Carbon Nanotubes as High Performance Thermal Interface Materials

Introduction

Because of substantial increases in the power density of electronic packages over the past few decades, thermal interface resistance can comprise more than 50% of the total thermal resistance in current high-power packages [1]. Unless advanced thermal interface materials (TIMs) that achieve order-of-magnitude improvements in performance quickly emerge in the market, the portion of the thermal budget spent on interface resistance will continue to grow because die-level power dissipation densities are projected to exceed 1 W/mm2 (100 W/cm2) within the next 10 years [2]. Fortunately, improved understanding of heat transfer at nanometer scales, combined with increased ability to design new materials at the atomic level, has enabled a broad range of technological advances that can be applied to develop TIMs with performance characteristics that keep pace with cooling demands as electronics continue to evolve along Moore’s law.

Carbon nanotubes (CNTs) are honeycomb-like (i.e., hexagonally shaped) arrangements of carbon atoms that are rolled into cylindrical tubes with diameters as small as a few atoms wide and aspect ratios as high as 105. Because of these unique structural features and strong carbon-to-carbon bonding, CNTs possess many exceptional vibrational, optical, mechanical, and thermal properties that have been utilized in myriad applications. CNTs can be produced from a wide variety of processes, such as arc-discharge, pyrolysis of hydrocarbons over metal nanoparticles (e.g., in Chemical Vapor Deposition (CVD) or plasma-enhanced CVD processes), and laser vaporization of graphite targets, to name a few prominent methods. Considerable attention has been focused on developing advanced TIMs that utilize the extraordinarily high axial thermal conductivity of CNTs – theoretical predictions suggest values as high as 3000 W/mK [3] and 6600 W/mK [4] for individual multiwalled CNTs and single-wall CNTs, respectively. Early studies focused on dispersing CNTs in a compliant polymer matrix to enhance the effective thermal conductivity of the composite structures [5]. Yet, only modest improvements in thermal performance were achieved because enhancement of thermal conductivity in such structures is hindered by thermal interface resistance between CNTs and the matrix and mechanical stress at CNT-matrix boundaries that reduces the speed at which phonons propagate in the CNTs (i.e., the surrounding elastic medium alters phonon dispersion and reduces the intrinsic thermal conductivity in CNTs) [6]. While limited in comparison to dry CNT TIM structures as discussed below, CNT-polymer composites remain an active research focus and several companies are developing products based on this technology as highlighted in a recent article [7].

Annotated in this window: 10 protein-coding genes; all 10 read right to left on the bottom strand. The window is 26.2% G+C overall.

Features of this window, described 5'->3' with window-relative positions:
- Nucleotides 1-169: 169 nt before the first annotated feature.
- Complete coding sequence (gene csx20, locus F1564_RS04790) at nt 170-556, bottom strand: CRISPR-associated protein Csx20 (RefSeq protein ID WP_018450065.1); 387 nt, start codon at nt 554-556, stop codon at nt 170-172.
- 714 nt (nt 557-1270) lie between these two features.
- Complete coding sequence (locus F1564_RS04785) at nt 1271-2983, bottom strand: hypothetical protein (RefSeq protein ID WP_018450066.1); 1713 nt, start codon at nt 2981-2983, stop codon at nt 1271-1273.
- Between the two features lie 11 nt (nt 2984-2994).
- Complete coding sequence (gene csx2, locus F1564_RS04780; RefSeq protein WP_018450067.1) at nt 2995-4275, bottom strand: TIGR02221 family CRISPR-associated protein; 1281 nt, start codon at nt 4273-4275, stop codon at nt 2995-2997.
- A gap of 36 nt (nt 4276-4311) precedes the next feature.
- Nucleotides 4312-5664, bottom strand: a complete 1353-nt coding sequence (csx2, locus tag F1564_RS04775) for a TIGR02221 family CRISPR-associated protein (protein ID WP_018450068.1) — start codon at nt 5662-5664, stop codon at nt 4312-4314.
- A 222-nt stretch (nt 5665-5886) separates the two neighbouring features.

Over the past five years, significant attention has shifted to vertically oriented CNT arrays (a.k.a. CNT forest, mats, or films) as promising TIM structures that have been demonstrated to produce contact resistances that compare favorably to state-of-the-art materials [8]. Such configurations possess a synergistic combination of high mechanical compliance and high effective thermal conductivity — in the range of 10-200 W/mK [9-11]. The conformability feature is particularly advantageous in addressing mismatches in coefficients of thermal expansion that can cause TIM delamination and device failure. Also, in contrast to polymer-CNT composites and the best thermal greases, CNT array interfaces are dry and chemically stable in air from cryogenic to high temperatures (~ 450°C), making them suitable for extreme-environment applications [12].

It is important to note that all CNT array TIMs are not created equal; as a result, performance can vary greatly and depends on many factors, e.g., array density and height, CNT diameter, CNT quality, the adhesion of CNTs to the growth substrate, etc. However, since the first investigations of the efficacy of CNT arrays as TIMs, substantial improvements in metrology and synthesis control have led to lower thermal resistances and less scatter in reported values. The purpose of this article is to present and discuss recently published data on the performance of various CNT array TIMs that produce resistances that are near or below the range of resistances achieved by the best materials used today. The article highlights important characteristics, current performance bottlenecks, and significant technical considerations for integrating CNT array TIMs with real devices.

Heat transfer through CNT Array Interfaces